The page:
‘Blue Lies’ May Explain Why Trump Doesn’t Lose Support
Scientific American posted a very interesting article on why Trump never loses support amongst his base.
It’s the psychological concept of ‘blue lies’. ‘White lies’ are untruths meant to shield or support other people. ‘Black lies’ are untruths meant to avoid responsibility or consequences. ‘Blue lies’ are untruths that are ‘true’ to the group they are told to, and draw members of that group closer together.
So every lie Trump tells no matter how outrageous simply makes his base like him more.
Journalists and researchers have suggested many answers, from hyper-biased, segmented media to simple ignorance on the part of GOP voters. But there is another explanation that no one seems to have entertained. It is that Trump is telling “blue” lies—a psychologist’s term for falsehoods, told on behalf of a group, that can actually strengthen the bonds among the members of that group.
Children start to tell selfish lies at about age three, as they discover adults cannot read their minds: I didn’t steal that toy, Daddy said I could, He hit me first. At around age seven, they begin to tell white lies motivated by feelings of empathy and compassion: That’s a good drawing, I love socks for Christmas, You’re funny.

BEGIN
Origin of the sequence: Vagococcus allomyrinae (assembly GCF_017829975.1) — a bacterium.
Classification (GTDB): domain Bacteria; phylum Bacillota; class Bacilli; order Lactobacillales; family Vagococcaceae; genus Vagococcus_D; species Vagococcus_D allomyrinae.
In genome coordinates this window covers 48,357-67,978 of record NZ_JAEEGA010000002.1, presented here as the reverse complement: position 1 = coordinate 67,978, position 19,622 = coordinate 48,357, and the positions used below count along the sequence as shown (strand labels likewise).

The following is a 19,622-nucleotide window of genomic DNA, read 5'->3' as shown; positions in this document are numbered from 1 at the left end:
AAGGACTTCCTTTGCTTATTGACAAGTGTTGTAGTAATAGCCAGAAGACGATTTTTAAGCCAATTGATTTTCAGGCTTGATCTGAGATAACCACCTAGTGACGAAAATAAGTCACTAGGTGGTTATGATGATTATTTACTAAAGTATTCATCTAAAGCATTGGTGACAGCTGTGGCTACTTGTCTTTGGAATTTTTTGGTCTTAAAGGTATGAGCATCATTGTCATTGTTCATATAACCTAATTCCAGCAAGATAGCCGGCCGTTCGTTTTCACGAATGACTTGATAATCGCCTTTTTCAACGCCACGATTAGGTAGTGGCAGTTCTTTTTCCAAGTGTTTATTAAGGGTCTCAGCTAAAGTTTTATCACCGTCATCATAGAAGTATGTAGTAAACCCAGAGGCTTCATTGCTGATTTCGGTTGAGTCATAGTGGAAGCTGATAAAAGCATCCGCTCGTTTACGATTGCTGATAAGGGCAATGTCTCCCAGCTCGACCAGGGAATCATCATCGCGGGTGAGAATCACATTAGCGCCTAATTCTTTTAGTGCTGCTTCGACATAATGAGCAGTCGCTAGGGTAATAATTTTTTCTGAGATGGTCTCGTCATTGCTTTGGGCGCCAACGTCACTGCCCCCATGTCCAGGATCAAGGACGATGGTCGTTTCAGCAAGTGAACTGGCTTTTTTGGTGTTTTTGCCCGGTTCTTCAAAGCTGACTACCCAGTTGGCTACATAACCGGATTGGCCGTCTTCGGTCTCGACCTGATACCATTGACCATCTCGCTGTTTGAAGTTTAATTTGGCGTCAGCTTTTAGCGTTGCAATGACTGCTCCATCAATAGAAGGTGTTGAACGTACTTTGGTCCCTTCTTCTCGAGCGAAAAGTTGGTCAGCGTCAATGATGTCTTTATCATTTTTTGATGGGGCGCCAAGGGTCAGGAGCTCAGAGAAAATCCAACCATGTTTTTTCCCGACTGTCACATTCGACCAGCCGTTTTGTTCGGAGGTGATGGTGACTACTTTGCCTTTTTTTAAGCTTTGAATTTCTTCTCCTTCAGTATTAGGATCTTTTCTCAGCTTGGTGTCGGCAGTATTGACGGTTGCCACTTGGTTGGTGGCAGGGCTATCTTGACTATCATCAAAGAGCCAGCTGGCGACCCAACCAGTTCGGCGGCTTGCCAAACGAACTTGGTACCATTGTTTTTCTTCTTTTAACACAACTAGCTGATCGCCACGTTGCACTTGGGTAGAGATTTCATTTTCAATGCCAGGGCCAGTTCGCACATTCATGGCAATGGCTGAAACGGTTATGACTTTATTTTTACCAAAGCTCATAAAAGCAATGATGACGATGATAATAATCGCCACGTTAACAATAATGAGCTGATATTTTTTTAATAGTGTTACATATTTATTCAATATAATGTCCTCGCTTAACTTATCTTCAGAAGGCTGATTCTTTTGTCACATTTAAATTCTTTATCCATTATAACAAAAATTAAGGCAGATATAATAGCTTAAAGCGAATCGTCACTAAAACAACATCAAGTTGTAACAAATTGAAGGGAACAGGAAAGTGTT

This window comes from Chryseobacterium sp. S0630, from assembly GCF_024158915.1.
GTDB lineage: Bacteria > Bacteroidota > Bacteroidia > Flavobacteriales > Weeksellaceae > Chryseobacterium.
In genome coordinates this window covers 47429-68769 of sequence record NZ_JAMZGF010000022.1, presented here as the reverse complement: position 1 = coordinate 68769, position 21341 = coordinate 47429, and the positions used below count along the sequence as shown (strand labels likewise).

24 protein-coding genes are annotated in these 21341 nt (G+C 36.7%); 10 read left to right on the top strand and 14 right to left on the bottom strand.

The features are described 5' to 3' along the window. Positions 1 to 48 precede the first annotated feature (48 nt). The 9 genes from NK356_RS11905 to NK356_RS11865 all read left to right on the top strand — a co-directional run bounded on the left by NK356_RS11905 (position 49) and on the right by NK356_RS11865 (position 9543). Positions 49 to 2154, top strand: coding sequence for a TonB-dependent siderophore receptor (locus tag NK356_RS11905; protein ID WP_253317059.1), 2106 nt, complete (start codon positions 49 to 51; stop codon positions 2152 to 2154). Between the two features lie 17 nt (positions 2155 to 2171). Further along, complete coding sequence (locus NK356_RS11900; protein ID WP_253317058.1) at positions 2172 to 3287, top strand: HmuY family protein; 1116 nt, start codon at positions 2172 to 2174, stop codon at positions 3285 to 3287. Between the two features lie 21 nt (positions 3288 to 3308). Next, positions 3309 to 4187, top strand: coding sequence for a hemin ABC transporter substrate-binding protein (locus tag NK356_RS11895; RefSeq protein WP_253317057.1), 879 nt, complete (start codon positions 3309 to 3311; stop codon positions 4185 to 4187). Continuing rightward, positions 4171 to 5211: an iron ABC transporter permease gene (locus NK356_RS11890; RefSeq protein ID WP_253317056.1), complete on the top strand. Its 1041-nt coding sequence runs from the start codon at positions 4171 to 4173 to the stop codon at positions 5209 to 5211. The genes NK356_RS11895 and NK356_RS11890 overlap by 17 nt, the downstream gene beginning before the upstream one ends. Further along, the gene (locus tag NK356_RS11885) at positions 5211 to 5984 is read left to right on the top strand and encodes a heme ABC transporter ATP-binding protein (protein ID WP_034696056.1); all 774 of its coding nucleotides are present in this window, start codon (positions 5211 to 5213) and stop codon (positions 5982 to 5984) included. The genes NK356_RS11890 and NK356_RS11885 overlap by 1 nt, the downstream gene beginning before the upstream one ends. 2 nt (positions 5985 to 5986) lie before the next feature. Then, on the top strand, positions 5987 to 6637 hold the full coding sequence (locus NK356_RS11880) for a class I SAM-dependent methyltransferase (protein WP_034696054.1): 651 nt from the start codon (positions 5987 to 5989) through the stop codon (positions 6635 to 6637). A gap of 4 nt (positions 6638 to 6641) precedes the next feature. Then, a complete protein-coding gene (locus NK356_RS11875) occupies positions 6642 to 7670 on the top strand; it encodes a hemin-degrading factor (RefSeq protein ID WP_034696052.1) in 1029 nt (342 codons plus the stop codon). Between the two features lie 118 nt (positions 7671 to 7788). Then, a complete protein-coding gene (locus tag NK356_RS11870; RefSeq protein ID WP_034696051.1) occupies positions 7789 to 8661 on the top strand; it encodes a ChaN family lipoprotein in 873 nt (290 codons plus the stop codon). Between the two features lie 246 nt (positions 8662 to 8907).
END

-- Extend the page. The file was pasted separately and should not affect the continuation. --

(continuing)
Blue lies are a different category altogether, simultaneously selfish and beneficial to others—but only to those who belong to your group. As University of Toronto psychologist Kang Lee explains, blue lies fall in between generous white lies and selfish “black” ones. “You can tell a blue lie against another group,” he says, which makes it simultaneously selfless and self-serving. “For example, you can lie about your team’s cheating in a game, which is antisocial, but helps your team.”